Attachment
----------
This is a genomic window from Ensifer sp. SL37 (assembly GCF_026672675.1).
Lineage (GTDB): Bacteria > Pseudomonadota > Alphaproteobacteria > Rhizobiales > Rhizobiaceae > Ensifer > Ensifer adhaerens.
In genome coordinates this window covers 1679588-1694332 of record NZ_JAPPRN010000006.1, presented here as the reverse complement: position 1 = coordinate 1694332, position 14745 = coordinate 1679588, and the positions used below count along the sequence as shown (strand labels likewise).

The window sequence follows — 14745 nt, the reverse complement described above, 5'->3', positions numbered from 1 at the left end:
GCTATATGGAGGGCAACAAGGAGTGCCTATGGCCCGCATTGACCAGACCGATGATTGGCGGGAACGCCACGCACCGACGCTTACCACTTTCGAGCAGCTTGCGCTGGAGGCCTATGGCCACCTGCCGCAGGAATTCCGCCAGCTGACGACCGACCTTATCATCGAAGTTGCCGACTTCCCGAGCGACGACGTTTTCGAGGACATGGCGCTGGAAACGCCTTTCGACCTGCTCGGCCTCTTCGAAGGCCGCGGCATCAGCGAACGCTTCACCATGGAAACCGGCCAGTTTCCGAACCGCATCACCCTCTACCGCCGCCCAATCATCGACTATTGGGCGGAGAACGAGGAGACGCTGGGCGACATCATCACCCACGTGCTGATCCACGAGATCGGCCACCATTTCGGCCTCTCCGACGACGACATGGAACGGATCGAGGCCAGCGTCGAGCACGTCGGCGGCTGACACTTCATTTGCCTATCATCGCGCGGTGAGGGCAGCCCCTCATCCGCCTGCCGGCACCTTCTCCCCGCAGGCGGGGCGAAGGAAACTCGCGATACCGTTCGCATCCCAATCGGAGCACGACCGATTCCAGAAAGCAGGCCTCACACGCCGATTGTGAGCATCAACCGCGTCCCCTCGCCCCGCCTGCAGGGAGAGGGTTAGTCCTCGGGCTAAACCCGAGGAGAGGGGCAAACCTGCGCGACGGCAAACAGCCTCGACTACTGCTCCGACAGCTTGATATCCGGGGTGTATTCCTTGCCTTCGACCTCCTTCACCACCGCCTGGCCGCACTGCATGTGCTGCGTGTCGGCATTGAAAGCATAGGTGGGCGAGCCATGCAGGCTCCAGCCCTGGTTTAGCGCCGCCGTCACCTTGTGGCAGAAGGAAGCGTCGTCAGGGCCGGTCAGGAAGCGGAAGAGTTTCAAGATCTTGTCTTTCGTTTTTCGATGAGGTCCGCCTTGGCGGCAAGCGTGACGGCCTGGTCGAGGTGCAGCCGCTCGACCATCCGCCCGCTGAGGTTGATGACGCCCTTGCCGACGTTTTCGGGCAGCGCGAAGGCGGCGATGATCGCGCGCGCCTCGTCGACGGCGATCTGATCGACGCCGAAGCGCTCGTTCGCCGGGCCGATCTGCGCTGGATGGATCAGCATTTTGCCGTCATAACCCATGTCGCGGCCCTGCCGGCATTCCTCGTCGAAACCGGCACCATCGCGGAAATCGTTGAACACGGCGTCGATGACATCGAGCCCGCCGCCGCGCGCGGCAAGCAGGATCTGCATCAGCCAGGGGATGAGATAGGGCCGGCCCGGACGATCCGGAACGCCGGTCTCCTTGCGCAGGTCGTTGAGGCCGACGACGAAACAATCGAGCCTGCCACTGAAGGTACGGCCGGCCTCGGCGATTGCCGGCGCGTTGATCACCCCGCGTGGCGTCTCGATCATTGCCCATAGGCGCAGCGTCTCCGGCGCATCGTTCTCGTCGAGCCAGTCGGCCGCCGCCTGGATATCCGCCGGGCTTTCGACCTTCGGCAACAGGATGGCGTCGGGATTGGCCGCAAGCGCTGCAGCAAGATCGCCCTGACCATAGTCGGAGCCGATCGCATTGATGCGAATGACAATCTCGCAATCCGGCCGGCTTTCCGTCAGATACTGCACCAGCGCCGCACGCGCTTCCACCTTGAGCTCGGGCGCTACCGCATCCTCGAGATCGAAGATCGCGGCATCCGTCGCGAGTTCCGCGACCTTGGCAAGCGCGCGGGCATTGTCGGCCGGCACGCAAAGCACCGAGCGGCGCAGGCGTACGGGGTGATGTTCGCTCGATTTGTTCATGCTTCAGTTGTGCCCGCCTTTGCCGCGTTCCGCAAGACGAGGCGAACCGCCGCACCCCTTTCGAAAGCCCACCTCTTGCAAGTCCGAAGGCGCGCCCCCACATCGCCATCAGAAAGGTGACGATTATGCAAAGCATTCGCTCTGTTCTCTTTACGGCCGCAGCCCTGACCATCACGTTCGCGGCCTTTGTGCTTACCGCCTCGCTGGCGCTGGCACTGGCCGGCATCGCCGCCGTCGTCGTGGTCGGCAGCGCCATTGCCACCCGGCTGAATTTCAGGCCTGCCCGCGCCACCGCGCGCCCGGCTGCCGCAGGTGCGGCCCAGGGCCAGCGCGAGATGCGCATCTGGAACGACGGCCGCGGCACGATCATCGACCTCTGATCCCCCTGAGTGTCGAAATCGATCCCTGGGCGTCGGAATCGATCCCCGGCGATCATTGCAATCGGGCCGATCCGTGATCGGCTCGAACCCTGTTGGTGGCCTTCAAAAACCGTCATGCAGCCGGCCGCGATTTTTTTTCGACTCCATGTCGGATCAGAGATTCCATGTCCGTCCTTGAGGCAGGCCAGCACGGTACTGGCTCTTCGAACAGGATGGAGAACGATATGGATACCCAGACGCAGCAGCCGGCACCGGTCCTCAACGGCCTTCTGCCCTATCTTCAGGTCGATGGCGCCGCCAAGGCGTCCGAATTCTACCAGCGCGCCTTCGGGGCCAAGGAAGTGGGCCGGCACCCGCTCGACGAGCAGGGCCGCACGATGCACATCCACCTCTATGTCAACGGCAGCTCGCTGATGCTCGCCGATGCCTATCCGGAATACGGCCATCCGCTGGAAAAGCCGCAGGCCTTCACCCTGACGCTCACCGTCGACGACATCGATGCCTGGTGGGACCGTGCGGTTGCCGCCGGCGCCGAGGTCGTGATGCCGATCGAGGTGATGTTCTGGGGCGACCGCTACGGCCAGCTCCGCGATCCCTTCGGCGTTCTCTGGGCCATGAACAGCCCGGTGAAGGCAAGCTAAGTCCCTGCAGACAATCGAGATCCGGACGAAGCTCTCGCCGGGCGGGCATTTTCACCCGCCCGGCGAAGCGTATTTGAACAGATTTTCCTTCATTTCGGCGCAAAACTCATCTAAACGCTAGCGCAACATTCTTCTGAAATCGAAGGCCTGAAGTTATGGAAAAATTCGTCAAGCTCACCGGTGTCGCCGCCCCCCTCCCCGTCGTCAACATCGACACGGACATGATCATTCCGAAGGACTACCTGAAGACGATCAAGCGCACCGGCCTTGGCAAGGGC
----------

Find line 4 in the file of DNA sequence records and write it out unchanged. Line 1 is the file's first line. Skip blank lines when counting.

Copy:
The window sequence follows — 14745 nt, the reverse complement described above, 5'->3', positions numbered from 1 at the left end: